The Funding Conundrum

This is tricky, as I’m quoting Bryce Roberts who is quoting the CEO of Heath Ceramics in the video Bryce posted here:

People ask, “So, what’s your goal with Heath? Are you going to build it up and sell it?” But I really like my job. If I sold the company I wouldn’t have the job I like. How many people do you actually know who have a job they like?

For the record, I really like my job. And that is at the heart of the issues I have with external (non-customer) funding.

I’m conflicted. I can’t come to a conclusion about how I feel about funding.

This is an old conflict for me, by the way, one that goes back a decade to our first round of funding. At the time, I didn’t think much about it. Everyone said get funding or fall behind so I went after funding. I don’t think I even had the experience to question it. But now… it’s different.

Let me explain with simple pros and cons:


  • Speed. Raising money allows a company to move faster than it could have before.
  • Time. It (hypothetically) gives a company more time to build it’s business.
  • Focus. It allows a company to focus on the long-term plans, rather than short-term necessities to make the next dollar.
  • Ego. Feels good. Other people believe in your business enough to give you money. And it carries cache.
  • Experience: The right investors can really bring significant experience to the company.


  • De-Focus. While funding can let a company focus on long-term plans, too much money can also allow a company to focus on everything rather than the finite things that will make it successful.
  • Funding Perceptions. Entrepreneurs, by nature, prescribe to the school of “Just Do It.” Funding makes this possible — just go do it and we’ll figure it out as we go. But market success requires understanding before doing. I have to know who I’m selling to, why they’re buying, and what product they will purchase before I can deliver them a product. It’s easy to forget this when there is plenty of money to play with.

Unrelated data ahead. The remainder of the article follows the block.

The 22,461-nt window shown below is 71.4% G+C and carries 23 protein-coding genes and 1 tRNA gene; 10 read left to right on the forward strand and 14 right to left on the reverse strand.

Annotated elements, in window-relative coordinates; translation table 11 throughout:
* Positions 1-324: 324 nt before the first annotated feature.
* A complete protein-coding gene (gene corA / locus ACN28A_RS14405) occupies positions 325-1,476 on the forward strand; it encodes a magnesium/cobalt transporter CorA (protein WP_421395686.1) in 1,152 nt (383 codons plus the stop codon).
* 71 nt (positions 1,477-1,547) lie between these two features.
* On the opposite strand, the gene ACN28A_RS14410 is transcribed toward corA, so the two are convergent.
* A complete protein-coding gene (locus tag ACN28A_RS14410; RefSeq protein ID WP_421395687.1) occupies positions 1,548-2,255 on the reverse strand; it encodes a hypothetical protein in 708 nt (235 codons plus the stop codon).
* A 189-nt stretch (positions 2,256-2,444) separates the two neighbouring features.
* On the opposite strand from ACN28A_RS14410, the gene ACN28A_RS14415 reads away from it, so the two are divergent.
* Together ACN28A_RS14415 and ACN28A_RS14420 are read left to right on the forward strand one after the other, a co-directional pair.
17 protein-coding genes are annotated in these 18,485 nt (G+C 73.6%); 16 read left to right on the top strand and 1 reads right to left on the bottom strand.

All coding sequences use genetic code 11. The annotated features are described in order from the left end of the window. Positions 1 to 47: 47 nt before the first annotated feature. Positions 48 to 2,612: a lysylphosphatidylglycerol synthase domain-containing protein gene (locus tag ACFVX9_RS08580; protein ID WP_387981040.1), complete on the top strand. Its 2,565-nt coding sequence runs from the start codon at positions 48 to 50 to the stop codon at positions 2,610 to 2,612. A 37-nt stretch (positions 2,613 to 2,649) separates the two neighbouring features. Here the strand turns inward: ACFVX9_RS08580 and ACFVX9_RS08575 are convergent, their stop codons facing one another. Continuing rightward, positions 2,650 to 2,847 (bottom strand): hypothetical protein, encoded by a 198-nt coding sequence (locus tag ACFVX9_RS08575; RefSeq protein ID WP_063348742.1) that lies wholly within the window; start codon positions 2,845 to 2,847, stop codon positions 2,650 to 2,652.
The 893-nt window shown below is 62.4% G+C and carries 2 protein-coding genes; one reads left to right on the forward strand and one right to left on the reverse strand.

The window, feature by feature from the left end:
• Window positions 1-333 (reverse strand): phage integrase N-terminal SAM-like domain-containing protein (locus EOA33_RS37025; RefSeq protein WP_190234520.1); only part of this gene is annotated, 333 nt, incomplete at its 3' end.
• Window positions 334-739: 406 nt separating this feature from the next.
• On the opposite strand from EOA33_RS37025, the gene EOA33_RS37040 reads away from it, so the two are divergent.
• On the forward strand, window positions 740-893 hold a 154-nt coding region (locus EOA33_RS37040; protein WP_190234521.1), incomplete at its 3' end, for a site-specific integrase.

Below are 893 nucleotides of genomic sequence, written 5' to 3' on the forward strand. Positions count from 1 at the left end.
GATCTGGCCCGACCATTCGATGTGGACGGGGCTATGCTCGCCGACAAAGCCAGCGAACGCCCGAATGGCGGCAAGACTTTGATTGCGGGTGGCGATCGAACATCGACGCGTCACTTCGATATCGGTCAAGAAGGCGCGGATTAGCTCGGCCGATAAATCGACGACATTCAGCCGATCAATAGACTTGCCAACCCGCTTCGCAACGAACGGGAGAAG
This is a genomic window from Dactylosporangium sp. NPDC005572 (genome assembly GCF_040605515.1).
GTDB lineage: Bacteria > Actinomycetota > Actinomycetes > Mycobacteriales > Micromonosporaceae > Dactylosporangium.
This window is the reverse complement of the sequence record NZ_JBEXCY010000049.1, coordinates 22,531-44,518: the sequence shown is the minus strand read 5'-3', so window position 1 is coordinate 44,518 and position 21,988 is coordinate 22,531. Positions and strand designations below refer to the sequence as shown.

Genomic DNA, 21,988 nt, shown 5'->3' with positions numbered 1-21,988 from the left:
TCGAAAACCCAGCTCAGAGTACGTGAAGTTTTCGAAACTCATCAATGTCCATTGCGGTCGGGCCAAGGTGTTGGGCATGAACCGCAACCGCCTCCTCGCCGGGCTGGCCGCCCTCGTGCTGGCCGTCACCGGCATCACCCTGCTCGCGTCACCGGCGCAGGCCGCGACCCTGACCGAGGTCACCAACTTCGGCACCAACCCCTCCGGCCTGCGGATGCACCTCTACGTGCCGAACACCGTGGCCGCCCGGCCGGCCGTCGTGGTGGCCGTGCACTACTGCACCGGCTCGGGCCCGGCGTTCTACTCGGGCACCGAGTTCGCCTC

• Accuracy and Precision. To be successful, a start-up must be accurate and precise. I must know where to aim and I need to roughly hit the same spot every time. Funding can distort the perception.
  • Forced Decisions: Investors have one goal; the employees and founders of the company may have an alternative one.

I want to keep doing what I’m doing. I have a problem to solve — the world has changed but we still work with numbers they way we did in 1979 — I want to solve it, and I don’t want to move on until I do. I’ve tried many times now: FCPlus, powerOne, FastFigures, an education product that didn’t make it to market, a prototype of another that didn’t get productized, and now something new to be announced soon. The closest we have gotten is with powerOne.

I’m worried that taking money from outside investors will force me to make do things I don’t want to do. But the opportunity is big and I don’t want to miss the chance of taking it on and I could really use the help and guidance. And thus my conundrum.